WASHINGTON — U.S. Rep. Elise Stefanik joined New York representatives of both parties in a letter to Gov. Andrew Cuomo opposing the criminal justice reforms he instituted this year.
Six other elected officials, including Max Rose, D-11, and Anthony Brindisi, D-22, sounded the same alarms Cuomo has heard time and time again this year about the cash bail and discovery reforms to be implemented in New York at the start of the new year: that they would “let dangerous criminals roam free, endanger their victims and hamstring the authorities who want to hold them accountable.”
“While we agree criminal justice reform has long been needed around the country, New York State’s new soft-on-crime bail laws...is not the answer,” read the letter dated Nov. 22.
The “soft-on-crime” laws include overhauling cash bail for defendants of misdemeanor and nonviolent felony charges, and requiring district attorneys to turn over discovery, or evidence to the defense, within 15 days from the first appearance.
“After hearing from multiple district attorneys from across the state and many local elected officials, I urge Gov. Cuomo to put forward reforms to be considered immediately in this upcoming legislative session,” Stefanik said in a statement. “It is imperative that we work to find comprehensive solutions to criminal justice reform that keep our communities safe and keep the burden off local taxpayers.”
Cuomo had a strong response to Republicans who are not in favor of bail reform and the criminal justice reform package.
“It is change and change is often opposed by the system,” Cuomo recently said to reporters. “This change has been done by other states. New Jersey did this same basic plan a few years ago. The wheels did not fall off the car. It brought more justice to the system.”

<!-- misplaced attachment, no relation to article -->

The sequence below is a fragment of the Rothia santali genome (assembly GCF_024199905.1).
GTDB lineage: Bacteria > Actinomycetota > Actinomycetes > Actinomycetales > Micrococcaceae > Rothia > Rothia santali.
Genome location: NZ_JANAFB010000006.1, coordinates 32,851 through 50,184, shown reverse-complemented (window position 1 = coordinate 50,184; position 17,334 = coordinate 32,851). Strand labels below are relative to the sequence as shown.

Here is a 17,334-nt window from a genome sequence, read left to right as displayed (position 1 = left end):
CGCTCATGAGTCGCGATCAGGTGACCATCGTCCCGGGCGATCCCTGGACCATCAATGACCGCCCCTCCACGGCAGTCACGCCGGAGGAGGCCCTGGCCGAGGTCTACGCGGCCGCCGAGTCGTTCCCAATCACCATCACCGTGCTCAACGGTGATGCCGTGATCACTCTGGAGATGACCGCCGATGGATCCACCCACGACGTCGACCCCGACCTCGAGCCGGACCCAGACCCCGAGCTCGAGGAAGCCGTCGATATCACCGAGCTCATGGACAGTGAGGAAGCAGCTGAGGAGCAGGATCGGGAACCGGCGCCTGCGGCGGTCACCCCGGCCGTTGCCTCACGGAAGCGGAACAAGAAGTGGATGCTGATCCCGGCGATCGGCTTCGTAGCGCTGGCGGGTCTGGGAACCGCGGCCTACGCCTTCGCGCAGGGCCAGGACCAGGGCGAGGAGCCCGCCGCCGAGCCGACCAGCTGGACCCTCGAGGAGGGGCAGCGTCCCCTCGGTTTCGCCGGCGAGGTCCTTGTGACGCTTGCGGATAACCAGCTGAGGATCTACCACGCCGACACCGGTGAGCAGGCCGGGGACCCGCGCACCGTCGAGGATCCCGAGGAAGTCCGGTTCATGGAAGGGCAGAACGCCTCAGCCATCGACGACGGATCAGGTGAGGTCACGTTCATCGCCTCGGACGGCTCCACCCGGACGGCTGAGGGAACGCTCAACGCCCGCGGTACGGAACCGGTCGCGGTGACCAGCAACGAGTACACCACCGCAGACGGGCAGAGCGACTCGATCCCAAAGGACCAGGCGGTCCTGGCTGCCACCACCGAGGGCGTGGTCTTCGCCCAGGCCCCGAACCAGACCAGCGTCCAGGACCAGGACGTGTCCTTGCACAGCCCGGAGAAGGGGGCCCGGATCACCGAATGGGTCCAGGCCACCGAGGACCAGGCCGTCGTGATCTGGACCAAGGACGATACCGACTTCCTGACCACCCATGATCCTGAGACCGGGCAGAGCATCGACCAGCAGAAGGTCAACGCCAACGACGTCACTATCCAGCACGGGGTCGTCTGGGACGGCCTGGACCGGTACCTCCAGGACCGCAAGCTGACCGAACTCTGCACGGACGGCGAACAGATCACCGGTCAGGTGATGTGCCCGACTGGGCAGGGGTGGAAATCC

Throughout various public hearings held by the state Senate, several district attorneys testified that they would need an increase in funding to comply with the new standards. In the letter addressed to Cuomo, representatives said district attorneys conveyed a 30 to 40% increase in their operational budgets for the reforms. The state Attorney General’s office also cited the need for more than $10 million to support their work.
But state agencies dispute the argument that district attorneys have made about funding.
“New York State is creating a more equitable justice system as we eliminate cash bail for minor offenses, speed the time to trial, transform the discovery process, raise the age of criminal responsibility, decriminalize marijuana and invest in indigent defense,” Freeman Klopott, spokesman for the Division of the Budget, wrote in an email. “There is no question resources are available for the implementation of these critical reforms as the state invests more than $300 million to support them and local governments will recognize hundreds of millions of dollars in annual savings from a declining inmate population.”
Klopott went on to describe a $150 million-and-counting investment the state is making in the Hurrell-Harring Settlement State Expansion program to improve caseload standards and ensure counsel at arraignment, among other improvements in the criminal justice system.
In addition, proponents of the reforms have argued that municipalities will cut costs with decreased inmate populations.
Currently, 66% of inmates in jails across the state are defendants being held pre-trial, according to the 2018 New York state jail census. About 80 to 90% of these inmates are expected to be released without cash bail in the new year as defendants of misdemeanor and nonviolent felony charges, resulting in major cost-cutting.
County jails constitute defendants being held pre-trial: 76% in Columbia, 83% in Greene, 66% in Genesee, 86% in Jefferson and 72% in St. Lawrence.